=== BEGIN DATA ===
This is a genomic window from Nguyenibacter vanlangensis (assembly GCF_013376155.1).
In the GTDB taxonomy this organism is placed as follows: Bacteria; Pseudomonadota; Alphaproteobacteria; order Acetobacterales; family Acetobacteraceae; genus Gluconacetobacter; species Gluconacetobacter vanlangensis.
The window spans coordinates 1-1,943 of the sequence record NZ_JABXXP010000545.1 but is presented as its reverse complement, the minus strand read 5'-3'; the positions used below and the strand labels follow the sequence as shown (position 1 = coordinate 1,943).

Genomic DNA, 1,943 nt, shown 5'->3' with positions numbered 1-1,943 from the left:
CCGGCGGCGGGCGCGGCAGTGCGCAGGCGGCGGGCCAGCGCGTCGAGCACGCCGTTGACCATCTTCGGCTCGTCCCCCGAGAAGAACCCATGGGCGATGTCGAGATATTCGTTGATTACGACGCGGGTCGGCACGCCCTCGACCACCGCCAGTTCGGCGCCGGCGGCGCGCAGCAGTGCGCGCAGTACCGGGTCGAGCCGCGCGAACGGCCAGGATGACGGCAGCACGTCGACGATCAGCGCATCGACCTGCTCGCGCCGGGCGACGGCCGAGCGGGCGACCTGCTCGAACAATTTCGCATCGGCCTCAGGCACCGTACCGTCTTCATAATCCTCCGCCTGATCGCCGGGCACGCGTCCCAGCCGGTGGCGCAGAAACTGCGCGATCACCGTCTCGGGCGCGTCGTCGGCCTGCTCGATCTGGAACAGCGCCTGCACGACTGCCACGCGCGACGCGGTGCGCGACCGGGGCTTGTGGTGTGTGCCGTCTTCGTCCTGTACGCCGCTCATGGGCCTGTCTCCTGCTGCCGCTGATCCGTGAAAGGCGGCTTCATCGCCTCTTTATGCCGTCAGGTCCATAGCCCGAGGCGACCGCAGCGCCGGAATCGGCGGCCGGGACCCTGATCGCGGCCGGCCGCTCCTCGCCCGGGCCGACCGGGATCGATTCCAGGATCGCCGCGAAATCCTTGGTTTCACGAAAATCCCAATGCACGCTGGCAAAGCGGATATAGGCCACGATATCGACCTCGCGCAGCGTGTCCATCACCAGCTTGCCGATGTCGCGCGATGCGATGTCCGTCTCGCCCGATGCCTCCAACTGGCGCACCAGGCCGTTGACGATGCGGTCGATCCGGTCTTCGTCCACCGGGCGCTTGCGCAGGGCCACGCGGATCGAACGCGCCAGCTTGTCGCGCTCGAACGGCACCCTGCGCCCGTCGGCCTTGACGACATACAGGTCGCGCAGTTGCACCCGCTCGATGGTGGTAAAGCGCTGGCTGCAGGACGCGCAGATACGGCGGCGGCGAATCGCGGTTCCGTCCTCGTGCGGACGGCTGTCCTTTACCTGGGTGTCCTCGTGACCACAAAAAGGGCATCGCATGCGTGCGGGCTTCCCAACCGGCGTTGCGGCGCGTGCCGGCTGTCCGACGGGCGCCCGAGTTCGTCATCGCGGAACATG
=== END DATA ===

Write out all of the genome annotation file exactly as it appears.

This is a genomic window from Nguyenibacter vanlangensis (assembly GCF_013376155.1).
In the GTDB taxonomy this organism is placed as follows: Bacteria; Pseudomonadota; Alphaproteobacteria; order Acetobacterales; family Acetobacteraceae; genus Gluconacetobacter; species Gluconacetobacter vanlangensis.
The window spans coordinates 1-1,943 of the sequence record NZ_JABXXP010000545.1 but is presented as its reverse complement, the minus strand read 5'-3'; the positions used below and the strand labels follow the sequence as shown (position 1 = coordinate 1,943).

Genomic DNA, 1,943 nt, shown 5'->3' with positions numbered 1-1,943 from the left:
CCGGCGGCGGGCGCGGCAGTGCGCAGGCGGCGGGCCAGCGCGTCGAGCACGCCGTTGACCATCTTCGGCTCGTCCCCCGAGAAGAACCCATGGGCGATGTCGAGATATTCGTTGATTACGACGCGGGTCGGCACGCCCTCGACCACCGCCAGTTCGGCGCCGGCGGCGCGCAGCAGTGCGCGCAGTACCGGGTCGAGCCGCGCGAACGGCCAGGATGACGGCAGCACGTCGACGATCAGCGCATCGACCTGCTCGCGCCGGGCGACGGCCGAGCGGGCGACCTGCTCGAACAATTTCGCATCGGCCTCAGGCACCGTACCGTCTTCATAATCCTCCGCCTGATCGCCGGGCACGCGTCCCAGCCGGTGGCGCAGAAACTGCGCGATCACCGTCTCGGGCGCGTCGTCGGCCTGCTCGATCTGGAACAGCGCCTGCACGACTGCCACGCGCGACGCGGTGCGCGACCGGGGCTTGTGGTGTGTGCCGTCTTCGTCCTGTACGCCGCTCATGGGCCTGTCTCCTGCTGCCGCTGATCCGTGAAAGGCGGCTTCATCGCCTCTTTATGCCGTCAGGTCCATAGCCCGAGGCGACCGCAGCGCCGGAATCGGCGGCCGGGACCCTGATCGCGGCCGGCCGCTCCTCGCCCGGGCCGACCGGGATCGATTCCAGGATCGCCGCGAAATCCTTGGTTTCACGAAAATCCCAATGCACGCTGGCAAAGCGGATATAGGCCACGATATCGACCTCGCGCAGCGTGTCCATCACCAGCTTGCCGATGTCGCGCGATGCGATGTCCGTCTCGCCCGATGCCTCCAACTGGCGCACCAGGCCGTTGACGATGCGGTCGATCCGGTCTTCGTCCACCGGGCGCTTGCGCAGGGCCACGCGGATCGAACGCGCCAGCTTGTCGCGCTCGAACGGCACCCTGCGCCCGTCGGCCTTGACGACATACAGGTCGCGCAGTTGCACCCGCTCGATGGTGGTAAAGCGCTGGCTGCAGGACGCGCAGATACGGCGGCGGCGAATCGCGGTTCCGTCCTCGTGCGGACGGCTGTCCTTTACCTGGGTGTCCTCGTGACCACAAAAAGGGCATCGCATGCGTGCGGGCTTCCCAACCGGCGTTGCGGCGCGTGCCGGCTGTCCGACGGGCGCCCGAGTTCGTCATCGCGGAACATG